The campus chapel: More than a chapel?

The campus chapel: More than a chapel?

Just a small number of students at two Florida institutions attended religious services in campus chapels
Colleges and universities may consider other uses for their chapels if attedance of religious services drops.

When the pews in campus chapels aren’t filled with students every Sunday, institutional officials may question the best use of the space.

Research from two Florida institutions found that less than 2 percent of The University of Tampa students and only 6 percent of students at nearby Eckerd College attended religious services in campus chapels.

About half of the students from both campuses say they’ve visited a chapel, but usually it’s for concerts or other secular activities, according to the “Chapel Use on College and University Campuses” study. About a third of students reported observing no religion.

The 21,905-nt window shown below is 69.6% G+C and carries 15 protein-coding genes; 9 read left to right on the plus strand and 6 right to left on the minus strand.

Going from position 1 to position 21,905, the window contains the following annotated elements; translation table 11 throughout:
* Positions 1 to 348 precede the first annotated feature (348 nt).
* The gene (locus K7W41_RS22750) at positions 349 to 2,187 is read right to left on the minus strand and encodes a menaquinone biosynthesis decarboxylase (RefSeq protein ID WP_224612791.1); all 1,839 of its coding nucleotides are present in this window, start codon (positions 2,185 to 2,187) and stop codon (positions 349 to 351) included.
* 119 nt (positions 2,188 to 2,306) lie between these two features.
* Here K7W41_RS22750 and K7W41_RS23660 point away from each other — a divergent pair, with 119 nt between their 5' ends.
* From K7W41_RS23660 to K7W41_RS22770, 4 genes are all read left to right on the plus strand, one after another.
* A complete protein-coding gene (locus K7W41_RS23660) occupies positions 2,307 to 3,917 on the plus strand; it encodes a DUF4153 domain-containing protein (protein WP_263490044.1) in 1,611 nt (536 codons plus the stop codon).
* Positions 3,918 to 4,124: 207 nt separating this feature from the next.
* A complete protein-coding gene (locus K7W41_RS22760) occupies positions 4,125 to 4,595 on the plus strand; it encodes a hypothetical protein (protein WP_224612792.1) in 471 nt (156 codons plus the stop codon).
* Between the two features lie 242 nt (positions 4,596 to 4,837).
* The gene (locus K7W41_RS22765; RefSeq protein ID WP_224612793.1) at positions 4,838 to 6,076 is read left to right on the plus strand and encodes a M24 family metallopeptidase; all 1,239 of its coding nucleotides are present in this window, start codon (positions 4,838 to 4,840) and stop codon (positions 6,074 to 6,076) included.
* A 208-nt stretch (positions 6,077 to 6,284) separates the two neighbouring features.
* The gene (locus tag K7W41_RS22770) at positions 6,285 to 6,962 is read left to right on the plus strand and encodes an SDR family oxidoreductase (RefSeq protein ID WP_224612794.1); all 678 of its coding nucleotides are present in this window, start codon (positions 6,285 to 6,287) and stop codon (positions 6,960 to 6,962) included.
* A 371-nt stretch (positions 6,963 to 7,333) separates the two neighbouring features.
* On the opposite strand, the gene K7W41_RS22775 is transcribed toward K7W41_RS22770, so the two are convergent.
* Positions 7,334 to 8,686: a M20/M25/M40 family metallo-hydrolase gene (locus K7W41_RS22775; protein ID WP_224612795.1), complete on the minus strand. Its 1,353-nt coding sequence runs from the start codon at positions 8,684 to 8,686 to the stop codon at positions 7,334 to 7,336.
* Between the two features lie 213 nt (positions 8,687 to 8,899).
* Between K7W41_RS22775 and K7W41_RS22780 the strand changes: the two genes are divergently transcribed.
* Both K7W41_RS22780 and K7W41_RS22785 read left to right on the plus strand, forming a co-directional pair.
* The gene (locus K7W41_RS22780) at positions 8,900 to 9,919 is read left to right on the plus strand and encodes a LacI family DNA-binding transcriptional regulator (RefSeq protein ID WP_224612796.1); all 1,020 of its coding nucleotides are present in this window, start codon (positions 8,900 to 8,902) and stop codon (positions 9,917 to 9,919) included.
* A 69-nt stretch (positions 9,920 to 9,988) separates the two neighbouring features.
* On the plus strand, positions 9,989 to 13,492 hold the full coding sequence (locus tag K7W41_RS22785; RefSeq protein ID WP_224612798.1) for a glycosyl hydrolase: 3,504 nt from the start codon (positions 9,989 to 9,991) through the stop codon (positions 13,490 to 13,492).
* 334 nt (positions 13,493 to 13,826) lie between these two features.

Both Eckerd and UT have fairly new or renovated chapels on each of their campuses, which is partially what inspired the study, says co-author J. Patrick Henry, a sociology professor at Eckerd. With religion and traditional worship services becoming less important for students, colleges might want to reconsider before building or renovating chapels, he says.

The research “does clearly show a sign of a shift in religion among the millennial generation,” Henry says. “But this doesn’t mean college chapels have to become obsolete. Students still need a space to explore their spirituality and beliefs.”

Students can meditate in chapels or hold meetings for their organizations and clubs. Some chapels also host guest speakers and concerts, Henry says.


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